The Grateful Quickness of Sorrel

I’m having a shout-out for sorrel (F: oseille, G: Sauerampfer) right now. Like rhubarb, this is one of those springtime pleasures well worth celebrating. As the days lengthen and temperatures begin to creep up, the body somehow craves a sharp jolt to the system after the heavy fare of winter – I’m recalling the bean soups, richly sauced stews, mash-topped pies, lasagnes and polentas that we’ve loved of late.

This simple little plant is just putting its head above the parapet here in Alsace. It’s popping up all over the meadows and pastures that surround our village, along with a goodly crop of dandelions, clover, buttercups and ragged robins. You can forage it freely if you live in the kind of place where it grows wild and is there for the picking. Or grow it for yourself, from seed or plants.

And here’s a bonus: it’s richer even than lemons in Vitamin C and full of iron.  John Evelyn, the 17th century gardener and diarist, wrote that “sorrel sharpens the appetite, assuages heat, cools the liver and strengthens the heart; it is anti-scorbutic, resisting putrefaction and in the making of sallets [salads] imparts a grateful quickness to the rest, as supplying the want of oranges and lemons.”

I relish that idea of sorrel adding “a grateful quickness” to salads – throw a few of the deep green, spear-shaped, spinach-like leaves in amongst a tumble of lamb’s lettuce, iceberg and chicory and just see how they brighten things up – visually and gustatively.

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You can make a fresh green ‘gazpacho’ with sorrel, by blending a couple of handfuls of leaves with chicken or vegetable stock, 4-5 slices crustless white bread and a cup of whipping cream till smooth. Chill it well, pour into bowls, garnish with a few prawns, or strips of smoked salmon, or chopped hard-boiled egg and float some chives or chervil on top. Or fold some finely chopped raw leaves into an avocado mousse – the plant’s natural acidity provides a sharp counterpoint to the richness of the avocados.

Sorrel’s affinity with salmon is well documented – the late Pierre Troisgros in Roanne immortalised the match in his escalope de saumon à l’oseille, an emblematic nouvelle cuisine dish from the 1960s. In the same spirit, try adding few chopped leaves and plenty of chives to a quiche of salmon (fresh or smoked).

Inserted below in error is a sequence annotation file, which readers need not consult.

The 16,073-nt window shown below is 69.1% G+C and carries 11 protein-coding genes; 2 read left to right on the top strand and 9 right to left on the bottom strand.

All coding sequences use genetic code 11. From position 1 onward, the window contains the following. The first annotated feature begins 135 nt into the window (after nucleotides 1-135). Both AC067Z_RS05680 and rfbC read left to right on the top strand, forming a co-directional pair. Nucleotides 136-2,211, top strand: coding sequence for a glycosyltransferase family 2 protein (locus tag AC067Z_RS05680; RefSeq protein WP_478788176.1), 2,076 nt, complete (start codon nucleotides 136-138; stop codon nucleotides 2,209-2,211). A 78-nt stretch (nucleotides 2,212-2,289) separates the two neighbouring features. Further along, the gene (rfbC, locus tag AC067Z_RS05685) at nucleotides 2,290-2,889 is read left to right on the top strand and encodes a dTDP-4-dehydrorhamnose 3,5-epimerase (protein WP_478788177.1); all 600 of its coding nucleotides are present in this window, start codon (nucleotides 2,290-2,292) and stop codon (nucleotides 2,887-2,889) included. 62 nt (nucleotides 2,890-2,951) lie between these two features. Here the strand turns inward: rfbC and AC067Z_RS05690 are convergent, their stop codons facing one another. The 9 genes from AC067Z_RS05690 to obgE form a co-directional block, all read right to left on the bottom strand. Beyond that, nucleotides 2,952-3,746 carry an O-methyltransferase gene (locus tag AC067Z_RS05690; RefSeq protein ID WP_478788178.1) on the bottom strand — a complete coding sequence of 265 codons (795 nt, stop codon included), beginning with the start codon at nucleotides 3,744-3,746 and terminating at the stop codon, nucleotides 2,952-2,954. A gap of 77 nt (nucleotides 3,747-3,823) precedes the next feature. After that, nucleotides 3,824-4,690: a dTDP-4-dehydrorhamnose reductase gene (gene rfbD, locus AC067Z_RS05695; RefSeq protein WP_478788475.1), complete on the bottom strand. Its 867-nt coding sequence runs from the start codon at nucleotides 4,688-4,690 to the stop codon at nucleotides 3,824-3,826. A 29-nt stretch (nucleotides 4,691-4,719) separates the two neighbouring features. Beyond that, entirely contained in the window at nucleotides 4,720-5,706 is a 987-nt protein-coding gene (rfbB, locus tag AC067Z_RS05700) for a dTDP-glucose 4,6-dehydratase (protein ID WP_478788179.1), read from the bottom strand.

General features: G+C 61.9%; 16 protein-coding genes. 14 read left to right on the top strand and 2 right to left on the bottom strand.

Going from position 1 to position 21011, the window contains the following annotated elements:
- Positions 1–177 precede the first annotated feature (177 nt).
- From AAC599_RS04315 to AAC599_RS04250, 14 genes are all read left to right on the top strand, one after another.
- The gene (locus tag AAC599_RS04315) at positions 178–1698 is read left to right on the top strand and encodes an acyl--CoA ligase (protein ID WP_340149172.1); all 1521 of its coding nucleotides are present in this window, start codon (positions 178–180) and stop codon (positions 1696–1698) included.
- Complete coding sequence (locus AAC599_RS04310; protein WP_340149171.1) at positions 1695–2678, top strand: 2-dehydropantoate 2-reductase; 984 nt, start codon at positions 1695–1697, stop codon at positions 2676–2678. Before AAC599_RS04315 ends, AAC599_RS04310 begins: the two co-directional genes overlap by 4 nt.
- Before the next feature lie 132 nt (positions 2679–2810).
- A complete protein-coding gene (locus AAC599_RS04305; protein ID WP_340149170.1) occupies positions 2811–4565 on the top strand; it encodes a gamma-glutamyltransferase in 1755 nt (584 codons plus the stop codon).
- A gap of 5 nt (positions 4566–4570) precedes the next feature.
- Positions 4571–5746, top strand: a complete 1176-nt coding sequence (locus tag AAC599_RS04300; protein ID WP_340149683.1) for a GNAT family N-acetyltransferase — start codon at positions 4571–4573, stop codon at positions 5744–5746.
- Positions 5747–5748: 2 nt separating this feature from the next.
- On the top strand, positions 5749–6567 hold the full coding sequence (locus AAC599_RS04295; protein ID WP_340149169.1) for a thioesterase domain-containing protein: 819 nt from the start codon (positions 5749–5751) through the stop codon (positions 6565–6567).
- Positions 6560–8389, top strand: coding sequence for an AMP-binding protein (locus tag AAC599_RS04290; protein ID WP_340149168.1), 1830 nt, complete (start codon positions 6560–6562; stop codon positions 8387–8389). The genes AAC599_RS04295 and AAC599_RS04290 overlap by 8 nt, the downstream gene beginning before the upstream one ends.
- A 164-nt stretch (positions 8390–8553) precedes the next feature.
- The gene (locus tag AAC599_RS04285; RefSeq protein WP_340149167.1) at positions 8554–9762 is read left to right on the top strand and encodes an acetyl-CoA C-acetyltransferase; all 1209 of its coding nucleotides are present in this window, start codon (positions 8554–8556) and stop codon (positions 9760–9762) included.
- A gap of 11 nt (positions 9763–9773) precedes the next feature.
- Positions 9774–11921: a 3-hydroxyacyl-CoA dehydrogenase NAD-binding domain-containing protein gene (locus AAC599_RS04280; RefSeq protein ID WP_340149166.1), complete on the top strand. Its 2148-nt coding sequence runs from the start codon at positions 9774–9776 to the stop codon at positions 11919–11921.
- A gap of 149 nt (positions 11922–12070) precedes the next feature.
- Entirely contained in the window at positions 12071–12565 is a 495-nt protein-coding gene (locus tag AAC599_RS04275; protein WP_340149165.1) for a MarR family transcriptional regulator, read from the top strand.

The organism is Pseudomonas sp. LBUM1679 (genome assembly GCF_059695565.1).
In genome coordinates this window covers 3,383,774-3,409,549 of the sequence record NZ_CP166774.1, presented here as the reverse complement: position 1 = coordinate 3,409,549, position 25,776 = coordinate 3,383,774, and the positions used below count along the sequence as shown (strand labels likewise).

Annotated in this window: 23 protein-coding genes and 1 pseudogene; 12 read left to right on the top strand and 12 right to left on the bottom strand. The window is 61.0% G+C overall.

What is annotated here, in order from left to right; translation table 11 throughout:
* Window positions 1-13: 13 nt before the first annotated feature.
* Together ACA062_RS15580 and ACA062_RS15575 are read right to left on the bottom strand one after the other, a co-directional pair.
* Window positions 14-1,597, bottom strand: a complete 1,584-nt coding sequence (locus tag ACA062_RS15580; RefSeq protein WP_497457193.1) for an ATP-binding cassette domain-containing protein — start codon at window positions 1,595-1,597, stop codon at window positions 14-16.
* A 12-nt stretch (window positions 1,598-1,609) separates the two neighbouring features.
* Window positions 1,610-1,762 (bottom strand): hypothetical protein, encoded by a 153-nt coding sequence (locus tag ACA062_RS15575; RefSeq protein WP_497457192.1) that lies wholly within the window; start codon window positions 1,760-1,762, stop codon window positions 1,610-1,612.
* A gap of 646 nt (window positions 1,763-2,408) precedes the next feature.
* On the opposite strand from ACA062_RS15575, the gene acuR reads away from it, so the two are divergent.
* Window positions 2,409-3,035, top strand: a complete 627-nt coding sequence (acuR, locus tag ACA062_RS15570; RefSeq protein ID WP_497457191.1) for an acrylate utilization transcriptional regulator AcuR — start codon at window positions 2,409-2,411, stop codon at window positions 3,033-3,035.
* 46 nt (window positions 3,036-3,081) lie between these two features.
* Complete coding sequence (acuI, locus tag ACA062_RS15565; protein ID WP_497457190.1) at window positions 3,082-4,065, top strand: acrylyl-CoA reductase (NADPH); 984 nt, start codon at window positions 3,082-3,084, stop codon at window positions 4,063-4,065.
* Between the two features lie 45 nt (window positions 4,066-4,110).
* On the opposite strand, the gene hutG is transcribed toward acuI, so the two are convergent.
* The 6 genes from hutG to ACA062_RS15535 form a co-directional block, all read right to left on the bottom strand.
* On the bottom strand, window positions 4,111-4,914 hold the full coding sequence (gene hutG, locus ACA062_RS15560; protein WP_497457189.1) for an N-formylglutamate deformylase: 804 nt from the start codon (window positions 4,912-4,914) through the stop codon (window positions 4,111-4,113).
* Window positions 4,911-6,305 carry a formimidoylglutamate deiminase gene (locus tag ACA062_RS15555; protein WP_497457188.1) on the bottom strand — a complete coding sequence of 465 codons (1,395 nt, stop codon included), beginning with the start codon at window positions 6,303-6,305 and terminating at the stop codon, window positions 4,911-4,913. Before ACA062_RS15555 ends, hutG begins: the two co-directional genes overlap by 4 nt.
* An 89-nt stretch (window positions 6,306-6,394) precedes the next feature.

There are loads of sorrel recipes in my book Fruits of the Forest (Recettes des Forets et des Champs in French), published in the 90s and long out of print but wearing its years endearingly well – have a hunt on the internet and you should find some used copies.

Most recipes for sorrel dictate that you cook it for ages in gallons of water. This is a shame, as you’ll end up with a lump of khaki-coloured sludge (and kill off the vitamins in the process). If you’re going to cook it at all – rather than slipping it into your sallet or gazpacho – follow the recipe instructions below, drop it briefly into minimal boiling water, then blend with cream and simmer for max. 5 minutes so it doesn’t lose its vibrant, verdant hue.

SORREL SAUCE

Makes about 1 cup

A good handful of sorrel leaves, about 50g
250ml whipping cream
1 teaspoon powdered chicken stock or half a chicken stock cube, crumbled
Salt and pepper
1 teaspoon cornflour/cornstarch

Wash the sorrel leaves and drain. Close them up bookwise and strip away the central ribs.

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Place in a blender with cream, stock, cornflour and salt and pepper to taste and blend till smooth.

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Tip into a saucepan and bring to a boil, stirring. Boil for 3 – 4 minutes, just long enough for the cornflour to thicken the sauce but not so long it loses its vibrant green colour. Check the seasoning, correcting if necessary.

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Serve with chicken, guinea fowl, quail, salmon or firm white fish.

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